One of the more interesting elements of this book to me was the existence of personal manuscript libraries and how they were gathered together so recently. One of the biggest discoveries revealed towards the end of the book was that the collections had not been catalogued until having to relocate everything. I really would have liked to know more about what exactly they realized they had. But again this was a general interest book, and the books were more important as a group than as individual objects, at least in the context of the piece.

Irontfoot is a novel, of the historical fiction/murder mystery/fantasy variety. Imagine fantasy and historical fiction are fused into a mystery, like what you’d get with a mash-up of Umberto Eco’s Name of the Rose, anything by Terry Brooks, and Harry Potter. The result, if it’s decently done, would be Ironfoot (Book 1 of the Enchanter General). There’s a touch of historical reality in the social divisions between the native Saxons and the ruling Normans, which is probably accurate given the setting in 1164 England. The brief cameos by Eleanor of Aquitaine, Henry II, and a young Richard eventually Lionheart help keep the historical setting from getting lost in a world where magic and the Church exist in uneasy balance. These parts actually do seem pretty accurate or at least plausible, except for the magic thing of course. Overall, it’s an enjoyable easy read, in spite of a lot of little irritations. {Again, NB, most of this summary is again from a review I’ve previously written and published.}

The first part of the book where the world and general situation are introduced take place at a school for enchanters, and the hero Durwin, who being Saxon is technically a servant allowed to sit in on classes, who has untapped potential, that is revealed when he fixes a prophesying spell by correcting the grammar of the Saxon language in which it’s written. Apparently this is something no one has thought of doing before (getting spells to work by correcting the grammar and language), and it helps Durwin save the day more than once. The idea though that language was part of the magic, and that by doing something as simple as editing and fixing the grammar (a known practice among historical scribes, although not always to the benefit of the text) a spell could be made to work is an interesting concept, and not one I’ve seen before, and I’ve read a good bit of fantasy fiction. There’s also the value of the spellbooks, which apparently is substantial in this world; Durwin at one point makes a comment about feeling guilty about taking a spell book or few as payment when the new owners likely has no idea how much she could get by selling the collection. Comparably in actual history, actual book manuscripts in the 12th century would have mostly indeed have been highly valued.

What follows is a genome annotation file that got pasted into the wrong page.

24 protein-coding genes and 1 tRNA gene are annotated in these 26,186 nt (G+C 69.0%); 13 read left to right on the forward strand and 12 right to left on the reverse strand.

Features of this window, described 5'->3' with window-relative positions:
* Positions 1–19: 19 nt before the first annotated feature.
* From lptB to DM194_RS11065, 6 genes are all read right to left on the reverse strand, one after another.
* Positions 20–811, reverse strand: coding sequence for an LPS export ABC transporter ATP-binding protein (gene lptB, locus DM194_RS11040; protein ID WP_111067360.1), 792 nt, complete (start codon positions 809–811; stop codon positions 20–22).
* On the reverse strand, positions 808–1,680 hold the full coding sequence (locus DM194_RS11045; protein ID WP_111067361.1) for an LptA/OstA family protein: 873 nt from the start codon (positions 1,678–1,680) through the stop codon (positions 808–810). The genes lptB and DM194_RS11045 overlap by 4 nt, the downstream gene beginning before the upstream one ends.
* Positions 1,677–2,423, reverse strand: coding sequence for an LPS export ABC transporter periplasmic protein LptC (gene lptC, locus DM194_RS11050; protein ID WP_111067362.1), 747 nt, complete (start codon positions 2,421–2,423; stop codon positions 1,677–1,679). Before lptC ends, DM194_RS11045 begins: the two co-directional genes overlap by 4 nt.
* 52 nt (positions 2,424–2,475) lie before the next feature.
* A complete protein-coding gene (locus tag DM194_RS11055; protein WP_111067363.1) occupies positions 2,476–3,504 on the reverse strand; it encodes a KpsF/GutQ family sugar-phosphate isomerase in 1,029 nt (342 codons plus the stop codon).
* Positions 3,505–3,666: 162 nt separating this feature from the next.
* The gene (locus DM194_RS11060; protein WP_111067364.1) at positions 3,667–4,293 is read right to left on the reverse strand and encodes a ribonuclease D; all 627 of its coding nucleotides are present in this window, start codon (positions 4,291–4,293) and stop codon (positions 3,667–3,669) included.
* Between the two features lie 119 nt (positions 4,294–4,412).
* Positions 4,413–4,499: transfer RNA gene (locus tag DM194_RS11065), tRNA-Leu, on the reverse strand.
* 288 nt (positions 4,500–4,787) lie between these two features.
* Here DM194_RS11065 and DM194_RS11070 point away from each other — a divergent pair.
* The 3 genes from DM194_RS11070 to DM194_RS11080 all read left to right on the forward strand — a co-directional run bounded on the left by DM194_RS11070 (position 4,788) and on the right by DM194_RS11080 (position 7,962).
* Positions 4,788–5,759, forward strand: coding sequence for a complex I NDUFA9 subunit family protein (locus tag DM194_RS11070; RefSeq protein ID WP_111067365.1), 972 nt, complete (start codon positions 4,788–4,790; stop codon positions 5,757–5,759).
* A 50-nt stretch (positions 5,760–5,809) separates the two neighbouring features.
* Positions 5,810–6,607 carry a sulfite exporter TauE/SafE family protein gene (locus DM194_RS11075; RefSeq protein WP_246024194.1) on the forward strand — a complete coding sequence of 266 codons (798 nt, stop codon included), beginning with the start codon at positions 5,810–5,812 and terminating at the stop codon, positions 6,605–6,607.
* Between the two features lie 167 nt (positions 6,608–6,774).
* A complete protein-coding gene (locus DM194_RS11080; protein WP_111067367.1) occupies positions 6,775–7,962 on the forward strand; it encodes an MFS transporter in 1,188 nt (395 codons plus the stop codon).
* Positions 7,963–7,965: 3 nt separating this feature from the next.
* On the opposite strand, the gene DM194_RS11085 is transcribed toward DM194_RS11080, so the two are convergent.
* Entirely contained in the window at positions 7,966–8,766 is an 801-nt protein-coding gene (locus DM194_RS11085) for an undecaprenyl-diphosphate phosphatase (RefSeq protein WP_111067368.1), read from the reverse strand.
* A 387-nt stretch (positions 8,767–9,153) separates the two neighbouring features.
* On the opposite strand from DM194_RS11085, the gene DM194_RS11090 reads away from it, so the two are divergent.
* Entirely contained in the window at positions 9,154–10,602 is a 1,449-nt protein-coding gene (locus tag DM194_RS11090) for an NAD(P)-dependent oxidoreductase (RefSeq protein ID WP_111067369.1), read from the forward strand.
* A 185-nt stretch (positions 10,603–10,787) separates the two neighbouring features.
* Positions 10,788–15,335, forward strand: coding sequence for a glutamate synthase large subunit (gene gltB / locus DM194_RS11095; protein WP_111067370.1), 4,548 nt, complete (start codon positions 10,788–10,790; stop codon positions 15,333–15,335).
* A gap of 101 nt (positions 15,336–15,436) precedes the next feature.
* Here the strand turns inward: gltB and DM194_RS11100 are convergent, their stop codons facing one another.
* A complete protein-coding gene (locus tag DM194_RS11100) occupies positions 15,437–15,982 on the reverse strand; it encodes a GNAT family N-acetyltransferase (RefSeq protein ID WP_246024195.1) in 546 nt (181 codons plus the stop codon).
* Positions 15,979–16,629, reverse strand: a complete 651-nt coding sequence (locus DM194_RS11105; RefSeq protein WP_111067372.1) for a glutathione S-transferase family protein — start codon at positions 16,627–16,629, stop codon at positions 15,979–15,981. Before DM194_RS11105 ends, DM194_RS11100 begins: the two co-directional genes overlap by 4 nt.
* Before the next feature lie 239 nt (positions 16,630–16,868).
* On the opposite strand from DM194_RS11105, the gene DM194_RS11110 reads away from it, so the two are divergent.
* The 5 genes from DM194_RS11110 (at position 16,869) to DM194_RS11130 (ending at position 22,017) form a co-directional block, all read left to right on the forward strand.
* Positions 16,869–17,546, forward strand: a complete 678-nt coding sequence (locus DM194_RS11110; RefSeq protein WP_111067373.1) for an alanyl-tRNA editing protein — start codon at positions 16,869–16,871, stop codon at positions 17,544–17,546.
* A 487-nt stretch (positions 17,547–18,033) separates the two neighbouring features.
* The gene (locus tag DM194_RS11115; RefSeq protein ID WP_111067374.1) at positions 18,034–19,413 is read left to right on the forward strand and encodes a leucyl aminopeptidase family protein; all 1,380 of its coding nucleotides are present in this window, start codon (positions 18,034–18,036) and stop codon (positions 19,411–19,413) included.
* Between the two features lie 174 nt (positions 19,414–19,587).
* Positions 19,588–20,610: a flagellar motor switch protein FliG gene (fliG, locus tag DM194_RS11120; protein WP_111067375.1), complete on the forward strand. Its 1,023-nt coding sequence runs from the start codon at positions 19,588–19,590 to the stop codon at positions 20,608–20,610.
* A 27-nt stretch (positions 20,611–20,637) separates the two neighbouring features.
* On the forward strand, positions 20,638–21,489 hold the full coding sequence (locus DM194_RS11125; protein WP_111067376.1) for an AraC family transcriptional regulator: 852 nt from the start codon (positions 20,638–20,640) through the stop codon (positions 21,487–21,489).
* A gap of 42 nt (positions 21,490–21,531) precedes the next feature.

So then, overall there’s a traditional scholarly study of medieval manuscripts, a journalistic exploration of modern ideas about the history of faith and knowledge, and historical fantasy fiction. The common thread for me is that they each in their own ways had something genuinely interesting to say about the history and importance of medieval books.

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Meetings With Remarkable Manuscripts, Part II